COP18, the 18th United Nations conference on climate change, opened today in Doha, with a call from host nation Qatar to make it a "turning point" in international negotiations.
The conference president, Qatari Deputy Prime Minister Abdullah bin Hamad al-Attiyah, called the meeting a "golden opportunity" to work on a new deal to cut the world's carbon emissions, Al Jazeera reported.
Some 17,000 delegates from nearly 200 countries will attend the two-week conference.
They are faced with the task of negotiating successors to two major components of the fight against climate change: the funding given by wealthier nations to help poorer countries tackle global warming; and the Kyoto Protocol, currently the only treaty that legally binds industrialized nations to limit their carbon emissions.
Both are set to expire at the end of this year.
Despite pleas from scientists, campaigners and developing countries, few observers are optimistic that COP18 will result in a "meaningful" extension of the Kyoto pact, according to Reuters.
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The US never ratified the protocol while Russia, Canada and Japan pulled out of it, leaving Australia and European Union leading the charge for a new commitment period – who between them account for less than 15 percent of the world's emissions.
Furthermore, the euro-zone debt crisis threatens to undermine Europe's earlier efforts to legislate against CO2, the Irish Times notes, with several members states arguing that such commitments are unaffordable with national defecits as they are.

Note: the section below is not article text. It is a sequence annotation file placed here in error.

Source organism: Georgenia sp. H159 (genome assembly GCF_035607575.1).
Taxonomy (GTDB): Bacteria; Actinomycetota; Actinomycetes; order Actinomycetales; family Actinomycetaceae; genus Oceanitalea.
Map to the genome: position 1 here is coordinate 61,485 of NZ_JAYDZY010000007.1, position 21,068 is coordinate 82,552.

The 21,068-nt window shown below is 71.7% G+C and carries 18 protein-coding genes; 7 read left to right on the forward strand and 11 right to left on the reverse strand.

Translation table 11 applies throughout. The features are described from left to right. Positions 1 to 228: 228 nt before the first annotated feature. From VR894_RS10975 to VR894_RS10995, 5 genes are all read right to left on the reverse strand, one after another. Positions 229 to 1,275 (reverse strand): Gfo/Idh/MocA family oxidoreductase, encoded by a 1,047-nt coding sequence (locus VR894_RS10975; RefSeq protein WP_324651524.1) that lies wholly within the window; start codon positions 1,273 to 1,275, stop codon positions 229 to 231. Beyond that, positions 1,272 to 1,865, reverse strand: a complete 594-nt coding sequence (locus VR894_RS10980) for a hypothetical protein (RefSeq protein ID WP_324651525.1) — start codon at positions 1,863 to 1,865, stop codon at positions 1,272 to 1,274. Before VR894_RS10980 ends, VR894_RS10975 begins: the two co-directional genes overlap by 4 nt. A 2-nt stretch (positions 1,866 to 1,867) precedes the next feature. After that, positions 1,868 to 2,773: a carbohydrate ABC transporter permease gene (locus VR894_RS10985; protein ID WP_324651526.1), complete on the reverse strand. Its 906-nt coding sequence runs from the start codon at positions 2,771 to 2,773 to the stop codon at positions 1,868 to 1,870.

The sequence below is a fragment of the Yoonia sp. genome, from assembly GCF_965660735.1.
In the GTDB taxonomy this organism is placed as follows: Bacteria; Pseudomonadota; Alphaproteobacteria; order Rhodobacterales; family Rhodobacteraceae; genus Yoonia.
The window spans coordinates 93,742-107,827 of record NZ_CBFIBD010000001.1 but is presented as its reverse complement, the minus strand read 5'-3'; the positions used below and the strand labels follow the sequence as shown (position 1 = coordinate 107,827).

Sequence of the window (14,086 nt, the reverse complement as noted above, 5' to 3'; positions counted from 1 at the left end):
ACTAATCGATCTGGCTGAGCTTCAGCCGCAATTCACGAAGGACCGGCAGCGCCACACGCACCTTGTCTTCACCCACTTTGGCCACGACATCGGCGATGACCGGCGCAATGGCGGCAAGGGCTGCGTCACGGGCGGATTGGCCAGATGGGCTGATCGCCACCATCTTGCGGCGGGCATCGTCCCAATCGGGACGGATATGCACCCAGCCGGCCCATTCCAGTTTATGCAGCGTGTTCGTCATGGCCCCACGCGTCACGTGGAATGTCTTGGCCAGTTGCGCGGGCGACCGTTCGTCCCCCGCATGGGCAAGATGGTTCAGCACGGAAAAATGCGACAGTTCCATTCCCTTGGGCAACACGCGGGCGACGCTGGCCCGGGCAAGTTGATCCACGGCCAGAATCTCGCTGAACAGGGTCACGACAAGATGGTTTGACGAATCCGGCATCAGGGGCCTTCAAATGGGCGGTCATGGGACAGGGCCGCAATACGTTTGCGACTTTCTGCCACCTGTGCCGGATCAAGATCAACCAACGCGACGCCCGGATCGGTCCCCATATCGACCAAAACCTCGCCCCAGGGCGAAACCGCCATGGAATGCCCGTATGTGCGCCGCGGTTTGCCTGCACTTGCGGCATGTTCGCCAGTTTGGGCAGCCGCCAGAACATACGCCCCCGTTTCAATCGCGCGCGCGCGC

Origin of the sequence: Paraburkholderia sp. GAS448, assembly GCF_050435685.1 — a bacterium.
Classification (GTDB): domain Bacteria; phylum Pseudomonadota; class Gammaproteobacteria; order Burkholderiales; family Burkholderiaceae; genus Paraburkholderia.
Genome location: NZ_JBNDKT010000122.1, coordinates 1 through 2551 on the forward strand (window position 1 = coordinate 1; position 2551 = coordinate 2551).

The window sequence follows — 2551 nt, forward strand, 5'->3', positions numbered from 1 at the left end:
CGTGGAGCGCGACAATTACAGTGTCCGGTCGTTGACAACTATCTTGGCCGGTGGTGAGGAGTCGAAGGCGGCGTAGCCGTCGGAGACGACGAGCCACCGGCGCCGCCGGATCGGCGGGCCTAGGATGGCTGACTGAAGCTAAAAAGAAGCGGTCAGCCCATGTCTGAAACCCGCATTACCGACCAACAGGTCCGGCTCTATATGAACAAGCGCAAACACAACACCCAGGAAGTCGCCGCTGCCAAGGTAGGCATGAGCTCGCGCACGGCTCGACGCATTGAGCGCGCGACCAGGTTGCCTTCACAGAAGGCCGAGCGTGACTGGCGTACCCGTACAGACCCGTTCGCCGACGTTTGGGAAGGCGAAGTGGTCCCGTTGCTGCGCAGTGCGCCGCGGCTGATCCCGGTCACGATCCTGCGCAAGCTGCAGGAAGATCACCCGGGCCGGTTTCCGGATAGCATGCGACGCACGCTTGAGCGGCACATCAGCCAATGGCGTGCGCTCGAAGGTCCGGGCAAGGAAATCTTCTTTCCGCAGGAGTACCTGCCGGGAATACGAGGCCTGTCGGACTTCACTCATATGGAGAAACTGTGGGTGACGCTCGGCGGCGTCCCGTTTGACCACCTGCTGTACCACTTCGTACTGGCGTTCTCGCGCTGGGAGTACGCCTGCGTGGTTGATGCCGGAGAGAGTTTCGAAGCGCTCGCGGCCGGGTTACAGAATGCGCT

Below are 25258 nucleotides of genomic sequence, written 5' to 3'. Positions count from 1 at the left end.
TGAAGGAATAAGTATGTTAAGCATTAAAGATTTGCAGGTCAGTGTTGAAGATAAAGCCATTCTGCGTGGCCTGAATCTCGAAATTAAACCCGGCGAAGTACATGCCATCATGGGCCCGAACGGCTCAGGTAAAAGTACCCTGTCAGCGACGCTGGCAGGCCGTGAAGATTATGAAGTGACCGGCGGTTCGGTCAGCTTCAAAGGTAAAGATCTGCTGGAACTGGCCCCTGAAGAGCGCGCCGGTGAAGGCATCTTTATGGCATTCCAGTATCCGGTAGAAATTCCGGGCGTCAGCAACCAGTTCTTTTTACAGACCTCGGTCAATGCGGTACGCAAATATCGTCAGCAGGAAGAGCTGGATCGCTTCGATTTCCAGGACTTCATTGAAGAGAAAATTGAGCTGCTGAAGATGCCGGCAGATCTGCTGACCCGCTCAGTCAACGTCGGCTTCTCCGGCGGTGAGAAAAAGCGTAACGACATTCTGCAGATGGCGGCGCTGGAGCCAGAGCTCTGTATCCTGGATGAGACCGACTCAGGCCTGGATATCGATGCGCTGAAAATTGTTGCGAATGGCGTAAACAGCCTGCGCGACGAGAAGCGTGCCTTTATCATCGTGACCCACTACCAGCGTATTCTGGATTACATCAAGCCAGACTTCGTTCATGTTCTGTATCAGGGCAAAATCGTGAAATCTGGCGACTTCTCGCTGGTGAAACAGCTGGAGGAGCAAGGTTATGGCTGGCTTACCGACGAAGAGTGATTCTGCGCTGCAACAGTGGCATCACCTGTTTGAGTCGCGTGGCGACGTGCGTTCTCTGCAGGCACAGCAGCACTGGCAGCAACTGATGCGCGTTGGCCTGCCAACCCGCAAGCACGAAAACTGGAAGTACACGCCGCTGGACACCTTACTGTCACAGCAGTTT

Australia said today that it would sign up for a new Kyoto Protocol, or "Kyoto 2," but would only aim to cut its emissions by 0.5 percent below 1990 levels by 2020. The Australian Green Party said the target was so low as to be an "obvious insult" to the rest of the delegates in Doha, the Brisbane Times reported.
The US has already stated that it doesn't plan to raise its goal of cutting emissions by 17 percent below 2005 levels by 2020, which corresponds to a cut of 3-4 percent below 1990 levels.
Qatar, meanwhile, has not yet made any commitment to reduce its greenhouse-gas emissions, which are among the highest per capita in the world. The Gulf state is heavily dependent on its oil and gas reserves for its fuel and its wealth.
"Environmental sustainability is a key pillar of our national vision," Al Jazeera quoted COP18 president Attiyah as saying.
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